§ **4 ****Approximate computation of real roots**

Let *f* ( *x* ) be a known continuous function and *ξ* be the equation

*f* ( *x* )* =* 0

The roots of , where the equation can be a general equation (algebraic or transcendental) . The range of the roots is given in practical problems, such as algebraic equations

*f* ( *x* )=* a *_{0 }*x ^{n}* +

The range of the root *ξ* is

| *ξ *| ￡ 1+ max{ | *a *_{1 }| , | *a *_{2 }| , L , | *a ** _{n}* | }

Therefore, it can be assumed that the equation has only one root in the interval ( *a* , *b* ) (if there are two roots, replace one endpoint of the interval with a point where ( *x* )=0 ) . And from the continuity of the function, generally Said that *f* ( *x* ) is of opposite sign near the root (except when ( *ξ* )=0 or otherwise), so in the various approximations described below, it is assumed that *f* ( *a* ) and *f* ( *b* ) are of opposite sign ._{}_{}_{}

1. Qin Jiushao method *

Qin Jiushao's method is basically a method of obtaining the approximate value of the root through successive experiments. The more the number of experiments, the closer the obtained approximate value is to the true value of the root . This process is systematically continued until the number of digits of the predetermined significant figures is reached . this method .

Example equation

*f* ( *x* ) =(1)_{}

The root of to five significant digits .

Applying the Cartesian rule of symbols shows that this equation has a positive root . Since *f* (1) = - 11 and *f* (2) = 14 , this positive root is between ( 1,2) .

Now apply Qin Jiushao's method to find the approximate root of this equation . Suppose , here is the distance from 1 to the sought root . Applying the polynomial Taylor formula ( Qin Jiushao's method , see § 2, 1 ) , the equation of_{}_{}_{}

_{} (2)

Its formula is

_{}_{}

Now to find the approximate value of pure decimals, since the value of the third power or quadratic power of pure decimals is smaller, the first two terms of equation (2) can be temporarily discarded to calculate 21 - 11 = 0 , that is, = 0.5238 .... The last two terms are positive, and this value appears too large . When = 0.500 , the sum of the left-hand terms of equation (2) is still positive (0.375) , and when = 0.400 , the left-hand terms of equation (2) The sum of is negative ( -2.056 ). Therefore, let , i.e. , again applying Taylor's formula for the polynomial, we get the equation for *h*_{}_{}_{}_{}_{}_{}_{}

_{} (3)

Its formula is

* Qin Jiushao, an ancient Chinese mathematician , gave an approximate value for finding the root of an algebraic equation in his book << Nine Chapters of the Book of Numbers >> ( 1247) .

method, this method is generally called Hena method in books . In fact, Hena only proposed this method in 1819 , more than Qin Jiu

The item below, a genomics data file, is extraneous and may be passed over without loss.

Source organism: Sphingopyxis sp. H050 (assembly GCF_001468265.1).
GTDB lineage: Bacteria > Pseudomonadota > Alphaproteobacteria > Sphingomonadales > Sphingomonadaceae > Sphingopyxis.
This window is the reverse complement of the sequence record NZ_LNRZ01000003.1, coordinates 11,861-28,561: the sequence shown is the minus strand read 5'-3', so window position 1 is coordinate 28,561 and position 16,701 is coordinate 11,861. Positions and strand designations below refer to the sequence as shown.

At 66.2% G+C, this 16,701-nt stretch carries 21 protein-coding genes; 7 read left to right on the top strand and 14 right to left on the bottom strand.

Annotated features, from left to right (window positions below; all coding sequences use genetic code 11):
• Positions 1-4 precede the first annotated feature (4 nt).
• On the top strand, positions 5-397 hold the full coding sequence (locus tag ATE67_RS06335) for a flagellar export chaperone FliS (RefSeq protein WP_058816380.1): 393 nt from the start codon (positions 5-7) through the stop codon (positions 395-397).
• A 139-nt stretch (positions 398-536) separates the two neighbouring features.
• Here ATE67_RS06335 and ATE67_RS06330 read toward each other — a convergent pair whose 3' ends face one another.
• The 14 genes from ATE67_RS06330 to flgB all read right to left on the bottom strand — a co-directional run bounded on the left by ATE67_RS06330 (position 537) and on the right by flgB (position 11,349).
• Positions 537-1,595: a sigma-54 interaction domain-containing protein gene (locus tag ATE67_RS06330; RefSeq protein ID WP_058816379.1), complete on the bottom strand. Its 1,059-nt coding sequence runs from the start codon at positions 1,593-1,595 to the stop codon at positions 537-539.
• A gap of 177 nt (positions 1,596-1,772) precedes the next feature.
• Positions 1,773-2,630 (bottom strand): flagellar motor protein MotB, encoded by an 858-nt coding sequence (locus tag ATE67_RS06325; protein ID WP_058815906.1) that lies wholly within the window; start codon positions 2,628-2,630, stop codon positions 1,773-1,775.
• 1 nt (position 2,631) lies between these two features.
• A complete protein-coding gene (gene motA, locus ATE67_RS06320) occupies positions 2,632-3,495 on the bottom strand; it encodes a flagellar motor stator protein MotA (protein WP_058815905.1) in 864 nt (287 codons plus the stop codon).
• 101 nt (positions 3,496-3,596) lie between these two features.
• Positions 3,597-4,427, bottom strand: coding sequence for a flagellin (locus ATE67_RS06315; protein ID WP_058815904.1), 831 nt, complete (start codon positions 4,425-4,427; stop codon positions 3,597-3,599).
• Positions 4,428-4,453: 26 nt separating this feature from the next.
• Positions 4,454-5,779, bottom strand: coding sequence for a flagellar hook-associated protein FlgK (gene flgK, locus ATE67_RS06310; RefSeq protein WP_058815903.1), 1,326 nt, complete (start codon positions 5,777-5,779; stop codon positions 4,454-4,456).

Shaowan more than five hundred years ago .

_{}_{}

Now find the approximation of the decimal *h* , discard the first two items, and find *h* = 0.08609.... Because the two positive quantities are discarded, the obtained *h* is too large, so set *h* = 0.08 , _{}that is, apply the above method to obtain the equation of_{}_{}

_{} (4)

As above, from the last two terms of equation ( 4 ) , we can obtain the_{}_{}_{}_{}

_{} (5)

The approximate value obtained from the last two terms = 0.0008..., since all positive quantities are discarded, the root of equation (5) is between 0.0008 and 0.00081 ._{}_{}

Now add the approximations 0.4, 0.08, 0.004, 0.0008 of (2), (3), (4), (5), to the sum of 0.4848 , and then add to the first approximation 1 , so the equation (1) has The root is between 1.4848 and 1.48481 , taking five significant figures as 1.4848.

The Qin Jiushao method can also be used to find negative approximations . If you want to find all negative real roots of *f* ( *x* ) = 0 , you can first find the positive real roots of *f* ( - *x* ) , and then change the sign to get the negative real roots .

2. Dichotomy

Assuming that *f* ( *x* ) is continuous on [ *a, b* ] , and *f* ( *a* ) *f* ( *b* )<0 (here it is assumed that *f* ( *a* )<0, *f* ( *b* )>0 ) , take the interval [ *a, b* ] The midpoint of , if = 0 , then the root of *f* ( *x* )=0 is *ξ* = . Otherwise, if > 0 , then let *a *_{1} = *a* , *b *_{1} = ; if < 0_{}_{}_{}_{}_{}_{}_{}* _{}*, then let

Then take the midpoint of [ *a *_{1} , *b *_{1} ] , if = 0 , then *ξ* = . If > 0 , then let *a *_{2} = *a *_{1} , *b *_{2} = ; if <0 , then let *a *_{2} = , *b *_{2} = *b *_{1} . A new interval [ *a *_{2} , *b *_{2} ] is thus formed , whose length is equal to that which contains the roots of the equation *f* ( *x* ) *=* 0 *ξ* . …_{}_{}_{}_{}_{}_{}_{}_{}_{}_{}_{}_{}_{}_{}_{}_{}*If the allowable error **ε* = , the interval [ *a *_{1} , *b *_{1} ], [ *a *_{2} , *b *_{2} ], [ *a *_{3} , *b *_{3} ], L , [ *a ** _{n}* ,

*ξ *^{*} =_{}

is the approximate root of the equation *f* ( *x* ) *=* 0 with an error of no more than

| *ξ* - *ξ *^{* }| ￡ ￡_{}_{}^{}